The Database Managers, Inc.

Contact The Database Managers, Inc.

Use an RSS enabled news reader to read these articles.Use an RSS enabled news reader to read these articles.

How to Create a Custom Program Icon for a Console Mode Application

by Curtis Krauskopf

Q:  How can I specify a Default C++ Builder Console-Mode Iconcustom program icon in a console-mode application? The default C++ Builder icon is always used whenever I build a console-mode application. The "Load Icon" button on the Application tab in the project options panel is grayed out so I can't set it there.

A:  To change the icon for a console-mode application, load its resource file into the image editor, make the changes and then save the new resource file. The new icon will be incorporated into the executable after the resource file has been re-added to the project or the Borland C++ Builder IDE has been restarted.

Here are some step-by-step instructions:

The Console-Mode Application

Let's say your console-mode application is called ConsoleApp and it's located in c:\cpp\ConsoleApp, like this


By default, the resource file is located in the same directory as your console-mode application. In the above example, the resource file we need to open is called c:\cpp\ConsoleApp\ConsoleApp.res.

Launch the Image Editor

Find the Image Editor in the Borland C++ Builder 6 program menu:

Open the Console-Mode Application Resource File

In the Image Editor, select File and Open and then navigate to the .res file for your console-mode application. In the below example, the project is named ConsoleApp and so the resource file name is ConsoleApp.res.


Open the Icon

In a default console-mode application resource file, the icon embedded in the resource file is called MAINICON. To open the MAINICON icon, expand the Icon tree branch and double-click on MAINICON.

That will open the icon editing window in the Image Editor. The icon editing window has two parts: a pixel editor in the left panel and a full-size icon in the right-hand panel. The icon itself is a 32x32 bit, 16 color icon.

When you're done modifying the icon and customizing it, you'll notice on the File menu that the Save and Save As menu choices are greyed-out. In order to save the icon, you need to click on the ConsoleApp.res resource window (the one with the Contents | Icon | MAINICON tree). Then you'll be able to Save the icon (and the resource file).

Seeing Your Icon

If you go back to C++ Builder and then make and execute your application, you'll be disappointed to see the old icon. Even if you force the application to build, you'll still see the old icon! The reason for this is because the linker apparently caches the .res file. In order for C++ Builder to recognize the new .res file, you need to remove it from the project and then add it back again. Then you will be able to build or make a console-mode application with your custom icon.

Creating 16-Bit Icons

Many parts of Windows use 16x16 bit icons (called a 16-bit icon) to display application icons and other parts of Windows use 32x32 bit (called 32-bit) icons. If the only icon available is a 32-bit icon, Windows will try to use it when a 16-bit icon is required. Sometimes the 32-bit icon doesn't render very well when it's being used in a 16-bit icon situation. Likewise, if the resource file only defines a 16-bit icon, it can have a 'jagged' look when it's rendered as a 32-bit icon.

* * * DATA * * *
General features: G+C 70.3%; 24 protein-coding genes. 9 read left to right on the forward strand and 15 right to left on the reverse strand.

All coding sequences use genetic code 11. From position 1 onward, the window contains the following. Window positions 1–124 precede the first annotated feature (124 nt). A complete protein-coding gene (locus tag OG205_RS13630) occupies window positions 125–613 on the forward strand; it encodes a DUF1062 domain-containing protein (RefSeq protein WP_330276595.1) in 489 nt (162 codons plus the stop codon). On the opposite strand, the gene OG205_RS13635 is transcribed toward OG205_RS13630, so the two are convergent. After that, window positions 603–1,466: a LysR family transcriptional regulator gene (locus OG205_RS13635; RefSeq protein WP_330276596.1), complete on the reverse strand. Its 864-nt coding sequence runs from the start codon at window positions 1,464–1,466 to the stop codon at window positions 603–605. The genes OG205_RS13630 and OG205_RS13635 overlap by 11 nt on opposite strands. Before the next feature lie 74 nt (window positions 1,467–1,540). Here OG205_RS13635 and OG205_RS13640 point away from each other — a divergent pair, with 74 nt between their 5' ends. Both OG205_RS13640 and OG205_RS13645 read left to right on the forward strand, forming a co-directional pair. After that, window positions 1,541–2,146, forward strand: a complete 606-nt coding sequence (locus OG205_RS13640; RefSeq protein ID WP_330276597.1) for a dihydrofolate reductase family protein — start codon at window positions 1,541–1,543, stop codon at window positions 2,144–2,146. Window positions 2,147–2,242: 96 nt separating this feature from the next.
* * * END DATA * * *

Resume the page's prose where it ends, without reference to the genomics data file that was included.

On the Icon Editing Window In the Image Editor, click on the New button to add a 16-bit icon to the 32-bit icon. The Icon Properties window will appear.

Choose the 16x16 (small icon) size and then click OK. A new, empty 16-bit icon is displayed in the Icon Editing Window.

You can easily switch back and forth between the 16-bit icon and the 32-bit icon by clicking on the combo box in the Icon Editing Window.

Installation of the resource file (.res) with the 16-bit custom icon is the same as when installing the resource file with the customized 32-bit icon:

  1. save the resource file
  2. remove the resource file from the project
  3. add it back into the project
  4. make the application


Custom icons help to differentiate your console-mode applications at runtime and when they are picked from Windows Explorer. Creating a custom icon is easy. When you’re ready to distribute your executable, the Borland C++ compiler incorporates the icon resource into the executable so you don’t need to provide any other files.

This article was written by Curtis Krauskopf (email at ).

Curtis Krauskopf is a software engineer and the president of The Database Managers ( He has been writing code professionally for over 25 years. His prior projects include multiple web e-commerce applications, decompilers for the DataFlex language, aircraft simulators, an automated Y2K conversion program for over 3,000,000 compiled DataFlex programs, and inventory control projects. Curtis has spoken at many domestic and international DataFlex developer conferences and has been published in FlexLines Online, JavaPro Magazine, C/C++ Users Journal and C++ Builder Developer's Journal.

Popular C++ topics at The Database Managers:

The Database Managers helps companies to:
  •  become more profitable
  •  grow their business
  •  fix programs that are behaving badly
  •  write new programs to solve business problems
  • do more with fewer resources
Email them at to find out how to make your company more successful.
C++ FAQ Services | Programming | Contact Us | Recent Updates
Send feedback to: